The connotations of arbitrary here are tricky, though, and this sort of segues into the second argument Descriptivists make. There is a sense in which specific linguistic conventions are arbitrary. For instance, there’s no particular metaphysical reason why our word for a four-legged mammal that gives milk and goes Moo is cow and not, say, prtlmpf. The uptown phrase for this is “the arbitrariness of the linguistic sign,” and it’s used, along with certain principles of cognitive science and generative grammar, in a more philosophically sophisticated version of Descriptivism that holds the conventions of SWE to be more like the niceties of fashion than like actual norms. This “Philosophical Descriptivism” doesn’t care much about dictionaries or method; its target is the standard SNOOT claim supra — that prescriptive rules have their ultimate justification in the community’s need to make its language meaningful.


23. This proposition is in fact true, as is interpolatively demonstrated below, and although the demonstration is extremely persuasive it is also, as you can see from the size of this FN, lengthy and involved and rather, umm, dense, so that again you’d probably be better off simply granting the truth of the proposition and forging on with the main text.


It’s sometimes tempting to imagine that there can be such a things as Private Language. Many of us are prone to lay-philosophising about the weird privacy of our own mental states, for example, and from the fact that when my knee hurts only I can feel it, it’s tempting to conclude that for me the word pain has a very subjective internal meaning that only I can truly understand. This line of thinking is sort of like the adolescent pot-smoker’s terror that his own inner experience is both private and unverifiable, a syndrome that is techinically known as Cannabalic Solipsism. Eating ChipsAhoy! and staring very intently at the television’s network PGA event, for instance, the adolescent potsmoker is struck by ghastly possibility that, e.g., what he sees as the color green and what other people call “the color green” may in fact not be the same color experiences at all The fact that both he and someone else call Pebble Beach’s fairways green and a stoplight’s GO signal green appears to guarantee only that there is a similar consistency in their color experience of fairways and GO lights, not that the actual subjective quality of those color experiences is the same; it could be that what the ad. pot-smoker experiences as green everyone else actually experiences as blue, and what we “mean” by the Word blue is what he “means” by green, etc., etc., until the Whole line of thinking gets so vexed and exhausting that the a.p.-s, ends up slumped crumb-strewn and paralyzed in his chair.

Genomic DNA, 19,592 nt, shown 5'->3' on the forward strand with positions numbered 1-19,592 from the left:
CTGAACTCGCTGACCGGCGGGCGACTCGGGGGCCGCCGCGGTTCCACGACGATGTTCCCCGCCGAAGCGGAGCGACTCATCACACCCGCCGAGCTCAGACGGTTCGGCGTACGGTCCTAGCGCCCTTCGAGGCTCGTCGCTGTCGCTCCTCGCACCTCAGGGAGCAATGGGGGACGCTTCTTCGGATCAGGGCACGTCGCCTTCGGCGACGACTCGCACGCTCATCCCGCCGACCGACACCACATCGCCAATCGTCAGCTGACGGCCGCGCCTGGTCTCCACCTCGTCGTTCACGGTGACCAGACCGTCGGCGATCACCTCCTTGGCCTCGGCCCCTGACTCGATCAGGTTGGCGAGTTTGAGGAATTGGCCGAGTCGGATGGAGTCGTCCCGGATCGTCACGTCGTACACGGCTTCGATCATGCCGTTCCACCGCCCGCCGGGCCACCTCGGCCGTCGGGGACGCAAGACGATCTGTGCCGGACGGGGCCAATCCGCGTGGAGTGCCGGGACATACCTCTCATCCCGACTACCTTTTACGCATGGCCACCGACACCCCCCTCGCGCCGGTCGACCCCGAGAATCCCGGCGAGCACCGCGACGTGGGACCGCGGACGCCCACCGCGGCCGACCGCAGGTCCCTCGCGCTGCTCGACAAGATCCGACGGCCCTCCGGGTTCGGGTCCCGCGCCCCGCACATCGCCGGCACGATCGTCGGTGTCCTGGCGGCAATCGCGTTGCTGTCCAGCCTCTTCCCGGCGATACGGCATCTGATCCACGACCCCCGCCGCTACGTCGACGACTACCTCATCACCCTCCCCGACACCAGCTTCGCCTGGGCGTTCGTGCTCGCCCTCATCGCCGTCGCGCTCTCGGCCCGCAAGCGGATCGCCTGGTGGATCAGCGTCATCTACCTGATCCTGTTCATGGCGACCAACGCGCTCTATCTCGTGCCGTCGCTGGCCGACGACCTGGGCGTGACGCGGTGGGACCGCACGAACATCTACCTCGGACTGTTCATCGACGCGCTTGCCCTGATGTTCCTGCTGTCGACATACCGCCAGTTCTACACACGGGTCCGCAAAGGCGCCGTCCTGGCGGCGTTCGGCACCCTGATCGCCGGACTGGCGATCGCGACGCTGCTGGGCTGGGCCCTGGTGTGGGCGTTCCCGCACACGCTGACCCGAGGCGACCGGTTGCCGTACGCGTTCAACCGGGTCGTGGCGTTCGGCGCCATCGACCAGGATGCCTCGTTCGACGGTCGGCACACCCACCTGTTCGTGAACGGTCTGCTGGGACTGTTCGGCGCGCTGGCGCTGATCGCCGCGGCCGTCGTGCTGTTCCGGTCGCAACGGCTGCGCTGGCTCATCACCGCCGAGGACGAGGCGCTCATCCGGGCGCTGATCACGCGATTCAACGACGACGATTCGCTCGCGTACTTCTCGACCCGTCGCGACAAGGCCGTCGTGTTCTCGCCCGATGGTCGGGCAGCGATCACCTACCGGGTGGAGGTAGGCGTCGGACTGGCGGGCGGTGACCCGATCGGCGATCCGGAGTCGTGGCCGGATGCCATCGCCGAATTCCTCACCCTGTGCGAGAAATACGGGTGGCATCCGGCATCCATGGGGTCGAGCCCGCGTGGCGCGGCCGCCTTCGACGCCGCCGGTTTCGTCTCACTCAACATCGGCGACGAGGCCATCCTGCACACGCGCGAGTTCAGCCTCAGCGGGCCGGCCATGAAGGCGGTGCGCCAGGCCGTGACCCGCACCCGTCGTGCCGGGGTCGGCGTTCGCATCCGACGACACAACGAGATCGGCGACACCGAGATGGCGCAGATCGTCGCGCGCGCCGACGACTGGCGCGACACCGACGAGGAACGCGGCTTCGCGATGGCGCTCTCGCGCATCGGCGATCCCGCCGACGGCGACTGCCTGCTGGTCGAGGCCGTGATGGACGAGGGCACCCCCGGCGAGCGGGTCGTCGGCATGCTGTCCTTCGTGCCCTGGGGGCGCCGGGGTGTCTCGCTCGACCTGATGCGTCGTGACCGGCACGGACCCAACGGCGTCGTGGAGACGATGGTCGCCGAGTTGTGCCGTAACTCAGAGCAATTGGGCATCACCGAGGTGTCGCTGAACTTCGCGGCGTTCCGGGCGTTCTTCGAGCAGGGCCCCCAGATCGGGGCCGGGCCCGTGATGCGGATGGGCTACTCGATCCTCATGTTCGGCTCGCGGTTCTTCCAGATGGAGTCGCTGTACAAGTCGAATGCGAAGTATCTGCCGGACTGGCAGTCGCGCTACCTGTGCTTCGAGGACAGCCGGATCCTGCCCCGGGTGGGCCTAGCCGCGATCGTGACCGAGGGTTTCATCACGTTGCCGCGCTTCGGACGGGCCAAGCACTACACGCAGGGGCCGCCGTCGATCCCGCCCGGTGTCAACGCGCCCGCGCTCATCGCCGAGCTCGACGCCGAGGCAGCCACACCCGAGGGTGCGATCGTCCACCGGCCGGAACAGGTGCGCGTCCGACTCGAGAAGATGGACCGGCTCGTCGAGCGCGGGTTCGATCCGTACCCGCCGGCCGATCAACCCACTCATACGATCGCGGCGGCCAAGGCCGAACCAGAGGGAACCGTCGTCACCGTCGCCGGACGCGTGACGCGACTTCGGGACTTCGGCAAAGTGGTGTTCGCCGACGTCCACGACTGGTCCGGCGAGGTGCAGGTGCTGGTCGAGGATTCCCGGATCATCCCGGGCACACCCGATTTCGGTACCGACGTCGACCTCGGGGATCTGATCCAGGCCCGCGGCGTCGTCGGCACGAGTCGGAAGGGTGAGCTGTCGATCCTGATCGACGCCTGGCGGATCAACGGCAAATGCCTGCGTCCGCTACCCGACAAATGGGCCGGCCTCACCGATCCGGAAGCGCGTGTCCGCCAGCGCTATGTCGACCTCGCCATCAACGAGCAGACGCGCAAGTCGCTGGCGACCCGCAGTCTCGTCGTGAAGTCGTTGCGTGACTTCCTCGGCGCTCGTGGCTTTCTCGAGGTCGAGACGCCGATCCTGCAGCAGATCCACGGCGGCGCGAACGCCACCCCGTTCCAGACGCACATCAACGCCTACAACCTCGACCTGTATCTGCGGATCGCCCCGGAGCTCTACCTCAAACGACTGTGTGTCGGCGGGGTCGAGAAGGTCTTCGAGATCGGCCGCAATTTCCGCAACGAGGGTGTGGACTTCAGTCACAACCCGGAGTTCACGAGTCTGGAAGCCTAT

The point here is that the idea of a Private Language, like Private Colors and most of the other solipsistic conceits with which this particular reviewer has at various times been afflicted, is both deluded and demonstrably false.In the case of Private Language, the delusion is usually based on the belief that a word such as pain has the meaning it does because it is somehow “connected” to a feeling in my knee. But as Mr. L. Wittgenstein’s Philosophical Investigations proved in the 1950s, words actually have the meanings they do because of certain rules and verification tests that are imposed on us from outside our own subjectivities, viz., by the community in which we have to get along and communicate with other people. Wittgenstein’s argument, which is admittedly very complex and gnomic and opaque, basically centers on the fact that a word like “pain” means what it does for me because of the way the community I’m part of has tacitly agreed to use “pain”.

If you’re thinking that all this fuss is not only abstract but also pretty irrelevant to the Usage Wars or to anything you have any real interest in at all, you are very much mistaken. If words’ meanings depend on transpersonal rules and these rules on community consensus, language is not only conceptually non-Private but also irreducibly public, political, and ideological. This means that questions about our national consensus on grammar and usage arc actually bound up with every last social issue that millennial America’s about — class, race, gender, morality, tolerance, pluralism, cohesion, equality, fairness, money: You name it.

24. Norms, after all, are just practices people have agreed on as optimal ways of doing things for certain purposes. They’re not laws, but they’re not laissez-faire, either.